A Fresh Perspective On Medical Errors
How I Nearly Killed A Guy!
A few weeks after graduating med school, I was the junior doctor on call when a middle-aged man arrived in the ER in obvious discomfort. The patient, whom I’ll call John, was complaining of a severe pain that ripped down the right side of his abdomen and stabbed into his groin.
I examined John and, using a simple bedside test, found blood in his urine. This finding, coupled with the severity, location and radiation of John’s pain, instantly suggested an obvious cause—a kidney stone on the move towards his bladder. Easy diagnosis, next patient please…
For confirmation, I requested an I.V.P. This is a medical test performed by an x-ray doctor. At least it would have been had the patient not collapsed in the radiology department.
The radiologist, with years of experience for every one of my days, realized that I’d made a classic mistake.
I’d overlooked the fact that bleeding from the artery that supplies the lower half of the body (abdominal aorta) can also cause severe flank pain that stabs into the groin. In this case the blood had also tracked into John’s right kidney which explained the blood in his urine.
Unlike a kidney stone, bleeding from the aorta is a life-threatening emergency. Here’s the bone-chilling bottom line: I’d misdiagnosed a severe internal hemorrhage. Fortunately the vascular surgeons arrived in time to fix up the patient so that he could return home. Even so, what if the patient had died? How could I have explained that outcome to his family?
A Horrifying Statistic!
I revisited my medical error in the light of a horrifying statistic that was published recently in the BMJ. Namely that medical errors may now be the third leading cause of death in the US. To be clear, the term “medical error” is extremely broad and covers everything from a patient administered the wrong drug and post-surgical infections to misdiagnoses.
After a decade spent showing other doctors how to avoid medical misdiagnoses, here are some suggestions on how we can raise our game…
You Won’t Find The Solution In A Medical Textbook
It’s not what you know that determines your skill as a diagnostician but, rather, what you can bring to mind in the moment. This conclusion is supported by academic studies which underscore the high frequency of well-recognized thinking errors, rather than inadequate clinical knowledge, in diagnostic mistakes. This means that the keys to reducing the number of medical misdiagnoses lie within psychology textbooks, not medical tomes.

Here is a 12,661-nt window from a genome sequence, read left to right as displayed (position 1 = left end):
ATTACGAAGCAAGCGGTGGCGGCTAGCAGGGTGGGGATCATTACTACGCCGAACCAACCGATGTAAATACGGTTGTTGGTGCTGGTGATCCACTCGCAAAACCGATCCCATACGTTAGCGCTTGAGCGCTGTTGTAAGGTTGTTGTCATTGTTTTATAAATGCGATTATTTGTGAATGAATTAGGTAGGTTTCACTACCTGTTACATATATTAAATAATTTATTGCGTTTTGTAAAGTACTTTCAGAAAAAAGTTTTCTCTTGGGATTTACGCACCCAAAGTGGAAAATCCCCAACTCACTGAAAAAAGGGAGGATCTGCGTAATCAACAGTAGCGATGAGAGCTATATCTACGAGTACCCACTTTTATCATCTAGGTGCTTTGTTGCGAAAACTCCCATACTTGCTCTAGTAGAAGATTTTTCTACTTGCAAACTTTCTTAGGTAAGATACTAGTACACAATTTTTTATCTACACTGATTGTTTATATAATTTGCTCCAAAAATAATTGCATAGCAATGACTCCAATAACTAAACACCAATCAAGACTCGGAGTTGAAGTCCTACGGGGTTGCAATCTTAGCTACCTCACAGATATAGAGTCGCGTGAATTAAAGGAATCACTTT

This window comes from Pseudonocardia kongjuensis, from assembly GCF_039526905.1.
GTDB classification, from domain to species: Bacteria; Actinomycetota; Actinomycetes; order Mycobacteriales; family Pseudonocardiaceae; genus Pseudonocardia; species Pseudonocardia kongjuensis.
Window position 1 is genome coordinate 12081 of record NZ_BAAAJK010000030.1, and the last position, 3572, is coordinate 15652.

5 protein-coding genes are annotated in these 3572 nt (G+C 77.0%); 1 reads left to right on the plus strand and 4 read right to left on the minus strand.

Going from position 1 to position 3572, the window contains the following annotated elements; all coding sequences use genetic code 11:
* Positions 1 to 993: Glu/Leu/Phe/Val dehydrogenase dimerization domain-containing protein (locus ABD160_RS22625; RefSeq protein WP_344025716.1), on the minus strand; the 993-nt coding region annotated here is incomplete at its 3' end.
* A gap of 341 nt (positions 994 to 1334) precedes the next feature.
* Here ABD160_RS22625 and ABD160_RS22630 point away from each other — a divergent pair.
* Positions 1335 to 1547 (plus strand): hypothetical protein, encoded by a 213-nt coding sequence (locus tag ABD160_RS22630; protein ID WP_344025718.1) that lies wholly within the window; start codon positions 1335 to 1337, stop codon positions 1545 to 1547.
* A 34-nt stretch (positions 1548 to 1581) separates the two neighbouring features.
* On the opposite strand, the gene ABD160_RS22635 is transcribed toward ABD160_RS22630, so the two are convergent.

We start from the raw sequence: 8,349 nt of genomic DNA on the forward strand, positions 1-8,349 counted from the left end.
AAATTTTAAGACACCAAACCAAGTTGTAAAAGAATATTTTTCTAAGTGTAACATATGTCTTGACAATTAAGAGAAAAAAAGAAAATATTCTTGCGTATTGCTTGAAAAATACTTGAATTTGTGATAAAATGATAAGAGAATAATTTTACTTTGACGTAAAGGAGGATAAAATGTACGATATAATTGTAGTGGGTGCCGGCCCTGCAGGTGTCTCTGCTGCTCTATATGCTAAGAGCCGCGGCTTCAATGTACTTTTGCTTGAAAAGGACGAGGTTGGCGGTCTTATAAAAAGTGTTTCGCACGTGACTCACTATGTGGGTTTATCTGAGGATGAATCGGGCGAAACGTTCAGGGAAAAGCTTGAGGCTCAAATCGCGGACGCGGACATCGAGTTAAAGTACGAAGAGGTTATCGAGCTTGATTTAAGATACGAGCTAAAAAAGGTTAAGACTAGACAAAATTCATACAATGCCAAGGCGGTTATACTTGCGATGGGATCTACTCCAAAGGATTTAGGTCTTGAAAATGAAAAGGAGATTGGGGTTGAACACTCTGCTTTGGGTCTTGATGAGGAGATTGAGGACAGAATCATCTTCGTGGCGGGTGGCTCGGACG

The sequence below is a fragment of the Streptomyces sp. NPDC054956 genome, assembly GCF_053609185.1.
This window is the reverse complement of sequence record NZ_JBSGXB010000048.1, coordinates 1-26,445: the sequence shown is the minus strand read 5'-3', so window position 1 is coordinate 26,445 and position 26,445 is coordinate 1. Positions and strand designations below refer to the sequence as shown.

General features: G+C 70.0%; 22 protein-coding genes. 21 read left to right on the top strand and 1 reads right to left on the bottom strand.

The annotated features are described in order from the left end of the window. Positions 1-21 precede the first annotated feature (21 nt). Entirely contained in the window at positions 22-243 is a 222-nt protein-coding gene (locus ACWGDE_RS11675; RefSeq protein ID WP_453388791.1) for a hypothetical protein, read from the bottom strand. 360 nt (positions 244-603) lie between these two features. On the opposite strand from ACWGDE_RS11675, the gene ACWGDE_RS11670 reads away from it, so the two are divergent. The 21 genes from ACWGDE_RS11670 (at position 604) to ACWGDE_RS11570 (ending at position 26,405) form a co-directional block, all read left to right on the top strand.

Most Doctors View Psychology As A Soft Option
And it’s easy to understand why. In general, there’s a mandatory psych 101 course during a medical student’s first pre-clinical year and then (s)he gets distracted by far more emotionally engaging fare—bullet wounds in the ER, watching brain surgery, running with the crash team. This, the stuff of life and death, feels so much more “real” than learning about experimental participants tackling puzzles in the contrived surroundings of a psych lab.
Striking Interactive Demonstrations
In my experience, using striking interactive demonstrations is the best way to introduce the role of cognitive errors in misdiagnosis. It’s important to select exercises that expose mission-critical perceptual and cognitive errors from the front of the room, in real time.
Make It Relevant!
After demonstrating that all of us have a much more limited outlook than we realize, it’s essential to immediately apply this notion to clinical settings. This is best done using case studies.
Summarize With A Metaphor
It’s vital that your clinical staff not only leave with actionable steps, but that they also remember to apply these tactics in the moment. I’ve found that linking everything back to a metaphor makes it much easier for clinicians to remember and apply my tactics. I use the notion of a mental version of a picture frame, a “Brain Frame.”
These are the steps I use to present psychological tactics to medical staff in a non-judgmental, easily accessible and immediately implementable way. You can find a more detailed description of my Brain Frame metaphor with related case studies HERE